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Pregnancy and Solvents

A large number of industrial solvents are known via laboratory testing to be teratogenic to animals. This is known because researchers have systematically exposed various animals to most of these solvent types of chemicals, and these test animals often developed a malformed fetus. The observed malformations being found in the animal studies include the following: limb and central nervous system defects in mice, slow development and skeletal retardation in rats; and abnormal physical deformities in rabbits.

Many women of childbearing age are currently being exposed to organic solvents at the places where they work. Ironically, work in the health care professions and work in the clothing and textile industries involve a high level of exposure to organic solvents and these jobs are dominated by women employees.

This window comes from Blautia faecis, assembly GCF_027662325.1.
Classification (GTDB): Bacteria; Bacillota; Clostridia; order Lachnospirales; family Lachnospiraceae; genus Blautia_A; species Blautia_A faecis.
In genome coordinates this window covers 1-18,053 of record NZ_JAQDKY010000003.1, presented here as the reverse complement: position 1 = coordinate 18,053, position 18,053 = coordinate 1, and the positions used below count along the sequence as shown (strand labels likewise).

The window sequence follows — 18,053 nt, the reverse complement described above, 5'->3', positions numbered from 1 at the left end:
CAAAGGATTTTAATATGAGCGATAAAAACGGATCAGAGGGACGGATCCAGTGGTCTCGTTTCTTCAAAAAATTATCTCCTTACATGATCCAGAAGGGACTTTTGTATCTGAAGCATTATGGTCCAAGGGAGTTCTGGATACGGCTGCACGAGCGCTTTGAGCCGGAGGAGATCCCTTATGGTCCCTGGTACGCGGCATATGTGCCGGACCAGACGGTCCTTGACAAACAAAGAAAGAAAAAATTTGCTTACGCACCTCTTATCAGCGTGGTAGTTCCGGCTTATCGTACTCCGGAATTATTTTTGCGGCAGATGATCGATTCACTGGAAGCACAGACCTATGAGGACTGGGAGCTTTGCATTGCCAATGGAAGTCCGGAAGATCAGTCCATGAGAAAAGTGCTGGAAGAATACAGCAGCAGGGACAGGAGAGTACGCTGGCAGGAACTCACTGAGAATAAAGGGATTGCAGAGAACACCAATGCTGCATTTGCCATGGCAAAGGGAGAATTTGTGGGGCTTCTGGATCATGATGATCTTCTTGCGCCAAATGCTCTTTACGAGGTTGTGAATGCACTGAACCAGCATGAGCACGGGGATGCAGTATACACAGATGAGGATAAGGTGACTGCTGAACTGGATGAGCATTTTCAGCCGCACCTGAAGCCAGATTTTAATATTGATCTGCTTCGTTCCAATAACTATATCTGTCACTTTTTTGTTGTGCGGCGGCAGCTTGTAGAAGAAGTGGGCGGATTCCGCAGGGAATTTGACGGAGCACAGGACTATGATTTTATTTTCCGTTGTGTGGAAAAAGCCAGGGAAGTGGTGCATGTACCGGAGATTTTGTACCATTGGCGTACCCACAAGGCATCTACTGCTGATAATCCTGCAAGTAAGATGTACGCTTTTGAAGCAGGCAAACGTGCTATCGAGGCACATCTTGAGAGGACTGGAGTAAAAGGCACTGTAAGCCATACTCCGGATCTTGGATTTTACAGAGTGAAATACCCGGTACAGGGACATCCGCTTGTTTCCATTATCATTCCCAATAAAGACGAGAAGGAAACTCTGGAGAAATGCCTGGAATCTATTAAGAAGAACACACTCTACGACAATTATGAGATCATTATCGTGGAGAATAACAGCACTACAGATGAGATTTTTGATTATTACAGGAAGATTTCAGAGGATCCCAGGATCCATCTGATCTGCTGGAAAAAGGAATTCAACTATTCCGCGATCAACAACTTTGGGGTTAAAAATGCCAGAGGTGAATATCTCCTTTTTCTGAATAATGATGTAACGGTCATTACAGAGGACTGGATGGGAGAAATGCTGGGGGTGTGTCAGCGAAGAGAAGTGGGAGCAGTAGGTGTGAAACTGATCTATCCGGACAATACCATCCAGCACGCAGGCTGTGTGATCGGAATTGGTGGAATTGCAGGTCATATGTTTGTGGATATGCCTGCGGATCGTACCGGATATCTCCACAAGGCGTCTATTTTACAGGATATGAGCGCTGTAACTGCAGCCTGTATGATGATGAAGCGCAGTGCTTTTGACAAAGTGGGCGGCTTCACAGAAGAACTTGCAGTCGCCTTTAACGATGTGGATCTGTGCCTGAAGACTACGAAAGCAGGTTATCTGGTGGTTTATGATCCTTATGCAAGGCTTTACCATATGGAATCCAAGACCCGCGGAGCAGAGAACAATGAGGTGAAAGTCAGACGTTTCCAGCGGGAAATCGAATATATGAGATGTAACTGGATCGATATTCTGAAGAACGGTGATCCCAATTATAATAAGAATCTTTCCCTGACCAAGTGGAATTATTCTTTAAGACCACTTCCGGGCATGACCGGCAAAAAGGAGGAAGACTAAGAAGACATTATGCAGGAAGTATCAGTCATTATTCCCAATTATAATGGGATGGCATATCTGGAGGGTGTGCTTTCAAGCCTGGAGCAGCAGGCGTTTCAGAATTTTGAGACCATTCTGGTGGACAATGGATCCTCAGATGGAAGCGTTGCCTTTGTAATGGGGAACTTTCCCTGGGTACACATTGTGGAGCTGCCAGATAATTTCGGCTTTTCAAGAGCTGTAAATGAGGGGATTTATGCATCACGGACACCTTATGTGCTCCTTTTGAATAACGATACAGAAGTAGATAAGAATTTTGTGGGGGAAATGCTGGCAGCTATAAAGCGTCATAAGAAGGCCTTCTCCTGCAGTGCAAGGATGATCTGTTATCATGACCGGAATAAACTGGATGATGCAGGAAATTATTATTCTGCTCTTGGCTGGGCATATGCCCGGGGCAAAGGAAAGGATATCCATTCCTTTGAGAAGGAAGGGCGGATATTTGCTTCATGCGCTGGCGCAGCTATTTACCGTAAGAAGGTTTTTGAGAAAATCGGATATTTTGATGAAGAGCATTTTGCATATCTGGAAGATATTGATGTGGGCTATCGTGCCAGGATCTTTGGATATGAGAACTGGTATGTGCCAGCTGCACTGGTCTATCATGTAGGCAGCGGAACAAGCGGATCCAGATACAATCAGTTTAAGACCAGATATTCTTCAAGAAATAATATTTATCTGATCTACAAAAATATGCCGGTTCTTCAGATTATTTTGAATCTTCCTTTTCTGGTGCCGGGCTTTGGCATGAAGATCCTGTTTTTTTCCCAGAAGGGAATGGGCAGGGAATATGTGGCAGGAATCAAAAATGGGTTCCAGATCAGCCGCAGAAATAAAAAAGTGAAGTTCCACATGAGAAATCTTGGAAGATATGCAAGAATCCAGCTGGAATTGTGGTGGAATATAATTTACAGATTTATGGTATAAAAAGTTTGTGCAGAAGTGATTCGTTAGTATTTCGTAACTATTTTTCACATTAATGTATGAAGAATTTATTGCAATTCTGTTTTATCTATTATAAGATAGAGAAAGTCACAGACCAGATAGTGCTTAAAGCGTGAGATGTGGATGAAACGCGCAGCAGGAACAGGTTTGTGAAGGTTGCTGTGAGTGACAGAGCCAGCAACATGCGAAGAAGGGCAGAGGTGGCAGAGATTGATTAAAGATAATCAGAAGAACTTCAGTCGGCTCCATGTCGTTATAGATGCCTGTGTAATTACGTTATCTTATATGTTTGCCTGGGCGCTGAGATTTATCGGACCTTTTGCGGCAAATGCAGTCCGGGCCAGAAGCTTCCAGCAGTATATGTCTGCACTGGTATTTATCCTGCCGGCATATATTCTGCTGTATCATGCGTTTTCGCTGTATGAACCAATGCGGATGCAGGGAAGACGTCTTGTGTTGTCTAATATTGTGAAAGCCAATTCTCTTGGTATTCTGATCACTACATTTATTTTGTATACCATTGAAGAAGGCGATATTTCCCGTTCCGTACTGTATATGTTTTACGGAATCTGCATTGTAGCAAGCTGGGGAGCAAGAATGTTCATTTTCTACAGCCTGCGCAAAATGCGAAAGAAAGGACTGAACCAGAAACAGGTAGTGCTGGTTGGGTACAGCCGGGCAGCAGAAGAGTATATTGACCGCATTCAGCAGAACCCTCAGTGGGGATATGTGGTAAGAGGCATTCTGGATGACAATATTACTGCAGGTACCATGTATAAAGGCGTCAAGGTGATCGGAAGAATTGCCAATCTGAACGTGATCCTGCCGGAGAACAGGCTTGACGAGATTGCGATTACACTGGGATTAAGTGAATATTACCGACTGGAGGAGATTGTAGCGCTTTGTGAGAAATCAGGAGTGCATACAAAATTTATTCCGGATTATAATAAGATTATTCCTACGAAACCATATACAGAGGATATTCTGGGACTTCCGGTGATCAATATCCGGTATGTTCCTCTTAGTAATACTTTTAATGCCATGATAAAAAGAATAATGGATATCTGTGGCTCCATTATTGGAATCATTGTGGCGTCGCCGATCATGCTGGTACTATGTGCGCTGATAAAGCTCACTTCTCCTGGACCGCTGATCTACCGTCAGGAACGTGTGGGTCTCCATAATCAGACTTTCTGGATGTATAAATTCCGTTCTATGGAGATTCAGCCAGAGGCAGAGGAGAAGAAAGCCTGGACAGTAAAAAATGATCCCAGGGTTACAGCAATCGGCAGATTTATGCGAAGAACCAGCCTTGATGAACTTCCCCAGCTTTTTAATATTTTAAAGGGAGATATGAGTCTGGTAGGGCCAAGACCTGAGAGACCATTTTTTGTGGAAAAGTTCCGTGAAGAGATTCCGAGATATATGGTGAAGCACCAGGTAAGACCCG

A ten-year study was recently reported in the Journal of the American Medical Association that attempted to evaluate pregnancy and fetal outcomes following maternal occupational exposure to organic solvents. This study had been conducted in Toronto, Canada and compared the outcomes of two groups of 125 pregnant women. One group were those which had been exposed occupationally to a potential solvent during their first trimester, and the other “control” group had not been exposed to such a potential teratogen.

The exposed group had 13 offspring with malformation damage; the control group had only one. The research team concluded that significantly more major malformations occurred among the fetuses of women who had been exposed to an organic solvent. They further recommended that a woman’s exposure to organic solvents should be minimized during pregnancy.

(Pregnancy Outcome Following Gestational Exposure to Organic Solvents – A Prospective Controlled Study; Shattak et al; JAMA, March 24/31/1999)


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